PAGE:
Ambulatory surgery adult patient selection criteria — a survey of Canadian anesthesiologists

  • Zeev Friedman
  • Frances ChungEmail author
  • David T. Wong
General Anesthesia



An increasing number of patients with complex medical problems are now considered suitable for ambulatory surgery. The purpose of this study was to identify the current clinical practice of ambulatory surgical patient selection.


A standardized questionnaire specifying 30 clinical conditions was sent to all practicing anesthesiologists who are members of the Canadian Anesthesiologists’ Society. Recipients were asked to indicate if they would provide ambulatory anesthesia (yes/no answers) for an adult patient with each of those isolated conditions. A 75% agreement was considered a majority opinion.


One thousand three hundred thirty-seven questionnaires were sent and 774 replies were received (57.8%). Over 75% of anesthesiologists were willing to include in their selection criteria American Society of Anesthesiologists’ (ASA) physical status III, patients with low-grade angina pectoris (AP) and congestive heart failure (CHF), prior myocardial infarction, asymptomatic valvular disease, sleep apnea without use of narcotics, morbid obesity (MO) without co-morbidities, insulin dependent diabetes mellitus and malignant hyperthermia (MH) susceptible patients. Over 75% of responders found ASA IV patients, high grade AP and CHF, sleep apnea with postoperative narcotics, MO with co-morbidities and no patient escort to be unsuitable for ambulatory anesthesia.


Our survey demonstrated that medical conditions with extreme grades of severity (mild or severe) are associated with majority opinion to proceed or not to proceed with ambulatory surgery. Issues with over 75% agreement reflect the common practice. Similar surveys may form a part of patient selection guidelines development in the future.


Congestive Heart Failure Obstructive Sleep Apnea Sleep Apnea Morbid Obesity Malignant Hyperthermia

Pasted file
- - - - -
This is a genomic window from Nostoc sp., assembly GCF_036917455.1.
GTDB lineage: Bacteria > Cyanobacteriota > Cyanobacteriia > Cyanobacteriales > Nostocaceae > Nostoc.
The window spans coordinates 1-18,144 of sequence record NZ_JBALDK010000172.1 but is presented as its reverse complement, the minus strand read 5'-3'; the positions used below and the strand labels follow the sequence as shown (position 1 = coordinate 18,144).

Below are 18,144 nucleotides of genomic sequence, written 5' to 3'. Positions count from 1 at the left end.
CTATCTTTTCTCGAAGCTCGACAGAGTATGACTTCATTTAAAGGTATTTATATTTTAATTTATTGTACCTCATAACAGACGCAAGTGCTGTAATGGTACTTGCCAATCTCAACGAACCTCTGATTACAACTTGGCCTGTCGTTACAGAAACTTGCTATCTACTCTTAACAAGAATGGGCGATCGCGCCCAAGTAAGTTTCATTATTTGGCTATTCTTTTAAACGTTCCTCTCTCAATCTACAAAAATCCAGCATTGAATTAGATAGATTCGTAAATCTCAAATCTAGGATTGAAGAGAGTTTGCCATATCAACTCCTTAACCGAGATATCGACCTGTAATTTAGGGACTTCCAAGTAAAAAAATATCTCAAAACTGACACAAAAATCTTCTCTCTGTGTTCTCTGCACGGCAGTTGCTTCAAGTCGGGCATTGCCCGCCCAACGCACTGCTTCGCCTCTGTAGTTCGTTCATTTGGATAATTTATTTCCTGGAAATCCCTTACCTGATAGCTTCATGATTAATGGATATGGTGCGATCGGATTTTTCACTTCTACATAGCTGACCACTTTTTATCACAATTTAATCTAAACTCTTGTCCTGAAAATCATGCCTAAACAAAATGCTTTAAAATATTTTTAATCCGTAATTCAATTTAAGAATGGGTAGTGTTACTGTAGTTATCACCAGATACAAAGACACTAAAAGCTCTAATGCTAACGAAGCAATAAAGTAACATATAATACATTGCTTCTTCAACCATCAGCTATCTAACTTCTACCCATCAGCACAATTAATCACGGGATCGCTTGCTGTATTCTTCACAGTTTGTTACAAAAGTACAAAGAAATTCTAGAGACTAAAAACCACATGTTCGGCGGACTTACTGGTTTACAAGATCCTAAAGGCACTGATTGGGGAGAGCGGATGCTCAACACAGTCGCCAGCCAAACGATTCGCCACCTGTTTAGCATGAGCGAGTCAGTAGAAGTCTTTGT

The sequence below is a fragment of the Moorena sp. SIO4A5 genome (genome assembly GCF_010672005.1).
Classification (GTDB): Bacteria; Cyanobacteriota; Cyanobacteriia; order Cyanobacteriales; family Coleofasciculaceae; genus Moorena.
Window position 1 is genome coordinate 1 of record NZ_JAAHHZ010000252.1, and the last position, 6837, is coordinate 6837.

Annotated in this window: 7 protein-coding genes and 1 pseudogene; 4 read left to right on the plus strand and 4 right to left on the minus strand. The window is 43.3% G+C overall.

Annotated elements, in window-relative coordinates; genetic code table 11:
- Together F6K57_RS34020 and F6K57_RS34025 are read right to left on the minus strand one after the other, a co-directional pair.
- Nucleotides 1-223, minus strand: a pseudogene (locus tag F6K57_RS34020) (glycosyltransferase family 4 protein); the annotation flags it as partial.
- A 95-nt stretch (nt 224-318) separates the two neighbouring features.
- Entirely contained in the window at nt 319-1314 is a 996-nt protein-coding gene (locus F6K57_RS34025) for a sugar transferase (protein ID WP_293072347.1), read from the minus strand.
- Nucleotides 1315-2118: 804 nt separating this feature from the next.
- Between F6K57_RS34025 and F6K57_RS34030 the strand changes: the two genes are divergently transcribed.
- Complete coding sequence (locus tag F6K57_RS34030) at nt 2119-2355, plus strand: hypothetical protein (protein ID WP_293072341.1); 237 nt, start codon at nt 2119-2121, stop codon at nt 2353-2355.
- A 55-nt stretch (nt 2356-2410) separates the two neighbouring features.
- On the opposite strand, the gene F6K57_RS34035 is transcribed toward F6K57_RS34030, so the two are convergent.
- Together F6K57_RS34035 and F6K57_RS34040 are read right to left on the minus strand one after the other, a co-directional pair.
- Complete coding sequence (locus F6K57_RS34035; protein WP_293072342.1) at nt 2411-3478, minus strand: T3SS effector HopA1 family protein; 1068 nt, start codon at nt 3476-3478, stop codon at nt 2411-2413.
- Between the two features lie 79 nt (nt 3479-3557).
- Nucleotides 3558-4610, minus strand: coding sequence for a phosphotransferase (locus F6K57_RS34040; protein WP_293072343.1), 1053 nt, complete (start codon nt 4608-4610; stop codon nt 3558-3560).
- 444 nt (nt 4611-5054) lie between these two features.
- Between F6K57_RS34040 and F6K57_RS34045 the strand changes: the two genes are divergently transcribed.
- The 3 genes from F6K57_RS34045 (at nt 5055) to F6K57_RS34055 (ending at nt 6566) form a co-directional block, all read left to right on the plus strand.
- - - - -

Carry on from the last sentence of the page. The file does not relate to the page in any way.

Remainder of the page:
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La sélection des patients adultes en chirurgie ambulatoire — enquête auprès des anesthésiologistes



Un nombre croissant de patients ayant des problèmes médicaux complexes est maintenant admissible à la chirurgie ambulatoire. Nous avons voulu vérifier la pratique clinique courante de sélection des patients pour la chirurgie ambulatoire.


Un questionnaire normalisé présentant 30 conditions cliniques a été envoyé à tous les anesthésiologistes en exercice, membres de la Société canadienne des anesthésiologistes. Les répondants devaient indiquer par oui ou non s’ils offriraient une anesthésie ambulatoire à un patient adulte pour chacune de ces conditions isolées. Une adhésion à 75 % était considérée comme une opinion majoritaire.


Nous avons reçu 774 réponses pour les 1 337 questionnaires envoyés, soit 57,8 %. Plus de 75 % des anesthésiologistes étaient disposés à inclure dans leurs critères de sélection des patients d’état physique III, selon l’American Society of Anesthesiologists (ASA), qui présentent une angine de poitrine (AP) d’évolution lente et une insuffisance cardiaque congestive (ICC), un infarctus du myocarde ancien, une valvulopathie asymptomatique, de l’apnée du sommeil sans usage de narcotiques, de l’obésité morbide (OM) sans comorbidités, un diabète insulino-dépendant et les patients susceptibles d’hyperthermie maligne peranesthésique. Au-delà de 75 % des répondants ont trouvé l’anesthésie ambulatoire inappropriée pour les patients ASA IV, les cas d’AP et d’ICC de haut degré, d’apnée du sommeil avec narcotiques postopératoires, d’OM avec comorbidités et pour les patients sans accompagnateur.


L’enquête démontre que pour les conditions médicales de sévérité extrême (modérée ou sévère) une majorité accepte ou n’accepte pas la chirurgie ambulatoire. Les enjeux qui recueillent plus de 75 % d’adhésion représentent la pratique courante. Ce type d’enquête pourrait faire partie de futures directives sur la sélection des patients.


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Copyright information

© Canadian Anesthesiologists 2004

Authors and Affiliations

  1. 1.Departments of AnesthesiaMount Sinai Hospital, University of TorontoTorontoCanada
  2. 2.Departments of AnesthesiaToronto Western Hospital, University of TorontoTorontoCanada

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